Stopping Military Suicides
Veteran Voices to Help Prevent Deaths
by Kate Hendricks Thomas and Sarah Plummer Taylor
November 2020, 167pp, 6 1/8 x 9 1/4
1 volume, Praeger

Hardcover: 978-1-4408-7507-6
$45, £35, 40€, A62
Please contact your preferred distributor for pricing.
eBook Available: 978-1-4408-7508-3
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More U.S. military members involved in combat in Afghanistan have died as a result of suicide
than the number who died in combat.

Blending illustrative narratives from veterans with cutting-edge research, this book provides a model for a needed shift from treatment post-trauma to psychological training pre-trauma to prevent deep depression and resulting suicides.

As suicides among members of the U.S. military and veterans continue at a rate higher than in the general population—nearly 20 each day—and their calls for help become louder, with three veterans waiting for treatment outside Veterans Administration hospitals in 2019 committing suicide, authors and former U.S. Marines Kate Hendricks Thomas and Sarah Plummer Taylor present a call for a new approach to help halt the needless deaths.

Thomas, now a researcher and assistant professor of public health, and Plummer Taylor, now a social worker and adjunct professor, detail a plan to establish preventative training for mental fitness that will help psychologically “vaccinate” service members against depression and PTSD, the most common precursors to suicidal thoughts. Thomas and Plummer Taylor detail their mental fitness training program to shift from post-trauma treatment to pre-trauma prevention. Each topic addressed is illustrated with stories from veterans. Part of the solution, Thomas and Plummer Taylor explain, is to present prevention as something for all service members and as a positive, strength-building, challenging activity for champions, as opposed to a post-trauma treatment only for “weak and broken” warriors.


  • Includes a plan for proactive military measures to establish knowledge and habits to help service members, before trauma, become depression- and suicide-resistant
  • Includes vignettes from veterans explaining the "warrior culture" that makes service members and veterans treatment-recalcitrant after trauma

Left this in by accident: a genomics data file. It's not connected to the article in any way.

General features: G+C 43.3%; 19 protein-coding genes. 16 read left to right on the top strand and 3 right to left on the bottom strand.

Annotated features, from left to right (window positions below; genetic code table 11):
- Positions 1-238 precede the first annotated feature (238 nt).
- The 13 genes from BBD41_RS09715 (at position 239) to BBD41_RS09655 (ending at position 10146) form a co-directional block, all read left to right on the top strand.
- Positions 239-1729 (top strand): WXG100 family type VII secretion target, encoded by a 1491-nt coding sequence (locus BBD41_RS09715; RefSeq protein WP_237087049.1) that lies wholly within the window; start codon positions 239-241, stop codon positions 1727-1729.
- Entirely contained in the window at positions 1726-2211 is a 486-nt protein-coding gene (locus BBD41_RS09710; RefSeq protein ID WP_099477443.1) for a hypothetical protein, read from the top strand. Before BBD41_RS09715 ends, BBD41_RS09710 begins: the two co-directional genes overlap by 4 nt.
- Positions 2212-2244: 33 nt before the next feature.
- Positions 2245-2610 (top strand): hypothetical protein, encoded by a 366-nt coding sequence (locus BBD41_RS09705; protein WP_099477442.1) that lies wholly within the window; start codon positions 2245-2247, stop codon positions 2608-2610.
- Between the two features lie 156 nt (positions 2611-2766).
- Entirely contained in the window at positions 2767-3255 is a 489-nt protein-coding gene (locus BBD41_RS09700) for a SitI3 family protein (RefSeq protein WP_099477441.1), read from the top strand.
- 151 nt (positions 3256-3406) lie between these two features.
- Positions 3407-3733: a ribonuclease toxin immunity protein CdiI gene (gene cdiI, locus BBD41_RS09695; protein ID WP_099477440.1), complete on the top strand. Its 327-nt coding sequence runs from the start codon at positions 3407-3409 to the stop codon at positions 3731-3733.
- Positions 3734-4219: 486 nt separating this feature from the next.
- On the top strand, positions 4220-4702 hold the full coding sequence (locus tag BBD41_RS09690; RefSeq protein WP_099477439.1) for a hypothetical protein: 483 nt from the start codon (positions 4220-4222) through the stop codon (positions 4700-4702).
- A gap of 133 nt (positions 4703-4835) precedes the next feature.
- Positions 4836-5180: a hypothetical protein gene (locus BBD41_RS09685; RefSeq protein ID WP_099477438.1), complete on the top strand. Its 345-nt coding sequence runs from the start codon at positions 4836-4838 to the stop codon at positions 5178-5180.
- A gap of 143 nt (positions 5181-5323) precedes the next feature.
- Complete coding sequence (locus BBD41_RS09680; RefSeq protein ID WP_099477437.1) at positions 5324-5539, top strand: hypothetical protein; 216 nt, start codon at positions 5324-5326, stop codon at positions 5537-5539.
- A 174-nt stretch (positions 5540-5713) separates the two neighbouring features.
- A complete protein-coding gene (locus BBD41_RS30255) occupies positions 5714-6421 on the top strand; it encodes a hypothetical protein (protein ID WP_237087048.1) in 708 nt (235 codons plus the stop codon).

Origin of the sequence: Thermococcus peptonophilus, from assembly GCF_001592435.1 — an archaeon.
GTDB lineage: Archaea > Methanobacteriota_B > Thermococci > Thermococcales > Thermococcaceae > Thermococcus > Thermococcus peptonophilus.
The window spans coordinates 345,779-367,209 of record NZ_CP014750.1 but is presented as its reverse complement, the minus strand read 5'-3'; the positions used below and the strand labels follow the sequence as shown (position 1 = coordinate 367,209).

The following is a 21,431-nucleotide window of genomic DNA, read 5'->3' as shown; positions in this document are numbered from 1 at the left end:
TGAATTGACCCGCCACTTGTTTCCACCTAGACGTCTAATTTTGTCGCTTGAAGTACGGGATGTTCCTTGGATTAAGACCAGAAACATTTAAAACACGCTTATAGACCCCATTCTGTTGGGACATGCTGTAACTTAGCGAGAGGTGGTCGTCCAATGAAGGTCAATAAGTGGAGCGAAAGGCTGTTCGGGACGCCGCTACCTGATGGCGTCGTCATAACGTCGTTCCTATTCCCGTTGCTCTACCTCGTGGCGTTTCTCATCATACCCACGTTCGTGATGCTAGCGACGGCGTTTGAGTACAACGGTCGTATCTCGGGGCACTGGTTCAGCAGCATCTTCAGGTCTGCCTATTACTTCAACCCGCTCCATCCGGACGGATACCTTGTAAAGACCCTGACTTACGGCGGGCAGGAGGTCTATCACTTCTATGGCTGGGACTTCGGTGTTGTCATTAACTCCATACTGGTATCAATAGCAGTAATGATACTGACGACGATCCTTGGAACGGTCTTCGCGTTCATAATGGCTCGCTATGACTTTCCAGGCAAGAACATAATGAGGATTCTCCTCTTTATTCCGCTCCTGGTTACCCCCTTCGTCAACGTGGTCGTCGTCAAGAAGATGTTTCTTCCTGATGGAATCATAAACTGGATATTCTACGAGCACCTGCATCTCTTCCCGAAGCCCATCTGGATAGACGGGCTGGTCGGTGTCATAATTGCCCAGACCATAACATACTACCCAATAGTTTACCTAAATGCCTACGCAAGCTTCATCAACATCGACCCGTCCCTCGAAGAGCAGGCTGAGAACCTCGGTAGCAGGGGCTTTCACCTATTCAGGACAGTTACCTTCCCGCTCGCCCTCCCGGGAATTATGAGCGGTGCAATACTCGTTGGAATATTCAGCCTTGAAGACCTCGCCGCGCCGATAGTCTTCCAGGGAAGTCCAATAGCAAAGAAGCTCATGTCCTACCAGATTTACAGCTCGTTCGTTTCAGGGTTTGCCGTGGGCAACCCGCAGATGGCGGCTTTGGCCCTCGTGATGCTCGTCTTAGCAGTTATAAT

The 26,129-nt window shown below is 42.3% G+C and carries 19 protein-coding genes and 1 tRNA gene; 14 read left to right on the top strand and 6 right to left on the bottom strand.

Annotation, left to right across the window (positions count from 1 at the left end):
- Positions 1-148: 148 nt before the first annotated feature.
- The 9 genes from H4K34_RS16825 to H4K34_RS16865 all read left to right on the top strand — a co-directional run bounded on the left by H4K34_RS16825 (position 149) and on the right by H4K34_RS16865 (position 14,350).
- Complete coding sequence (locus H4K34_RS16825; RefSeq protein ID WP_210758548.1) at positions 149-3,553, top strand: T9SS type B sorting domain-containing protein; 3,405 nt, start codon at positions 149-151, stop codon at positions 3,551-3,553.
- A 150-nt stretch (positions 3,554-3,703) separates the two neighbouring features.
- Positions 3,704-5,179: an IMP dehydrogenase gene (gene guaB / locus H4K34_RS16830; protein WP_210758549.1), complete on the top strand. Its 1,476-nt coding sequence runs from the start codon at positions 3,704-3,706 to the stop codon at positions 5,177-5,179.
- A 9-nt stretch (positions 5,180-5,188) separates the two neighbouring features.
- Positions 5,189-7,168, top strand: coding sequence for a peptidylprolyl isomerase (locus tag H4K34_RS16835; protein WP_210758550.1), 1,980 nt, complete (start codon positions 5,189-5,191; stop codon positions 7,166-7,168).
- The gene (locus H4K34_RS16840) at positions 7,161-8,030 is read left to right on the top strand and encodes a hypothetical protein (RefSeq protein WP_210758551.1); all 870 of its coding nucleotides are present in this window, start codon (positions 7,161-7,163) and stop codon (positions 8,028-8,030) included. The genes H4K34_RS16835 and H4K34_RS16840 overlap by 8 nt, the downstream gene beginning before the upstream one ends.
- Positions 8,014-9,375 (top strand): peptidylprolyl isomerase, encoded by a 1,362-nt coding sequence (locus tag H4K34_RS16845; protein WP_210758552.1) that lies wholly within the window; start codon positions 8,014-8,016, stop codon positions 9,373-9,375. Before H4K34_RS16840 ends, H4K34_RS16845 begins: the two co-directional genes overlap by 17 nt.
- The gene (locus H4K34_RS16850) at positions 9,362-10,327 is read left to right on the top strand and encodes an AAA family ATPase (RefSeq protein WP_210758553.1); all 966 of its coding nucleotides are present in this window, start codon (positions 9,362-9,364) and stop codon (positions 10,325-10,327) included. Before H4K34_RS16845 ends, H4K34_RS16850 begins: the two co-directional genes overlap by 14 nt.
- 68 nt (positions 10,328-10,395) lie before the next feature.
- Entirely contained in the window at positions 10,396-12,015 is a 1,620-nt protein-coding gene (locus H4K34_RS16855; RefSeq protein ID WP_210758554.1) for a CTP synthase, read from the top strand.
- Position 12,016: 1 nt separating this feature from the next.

• Includes vignettes from veterans who suffered sexual assault in the military
  • Describes the alienation felt by veterans and reasons for it
  • Explains the key components of a mental fitness program to rewire the brain for resilience
Kate Hendricks Thomas, PhD, a Marine Corps veteran with a doctorate in health education and health promotion. An active duty Marine from 2002 through 2008, she served in Iraq and at home as a Military Police Officer. A public health researcher with the University of Alabama's Office of Evaluation Research, Kate also teaches for George Mason University's department of Global and Community Health. Her previous books include Bulletproofing the Psyche: Preventing Mental Health Problems in Our Military and Veterans (2018) and Invisible Veterans: What Happens When Military Women Become Civilians Again (2019).

Sarah Plummer Taylor, MSW, is a Marine Corps veteran, counselor, consultant, and researcher with a focus on mental and behavioral health and community engagement. An active duty Marine from 2003 through 2011, she deployed twice to Iraq and served in the United States as the deputy director of geospatial intelligence at the Marine Corps Intelligence Activity. Sarah also played for and captained the U.S. Military Olympic Women's Soccer Team. Sarah's writing has been featured in Best Practices for Yoga with Veterans, and two Praeger edited collections, Bulletproofing the Psyche: Preventing Mental Health Problems in Our Military and Invisible Veterans: What Happens When Military Women Become Civilians Again.
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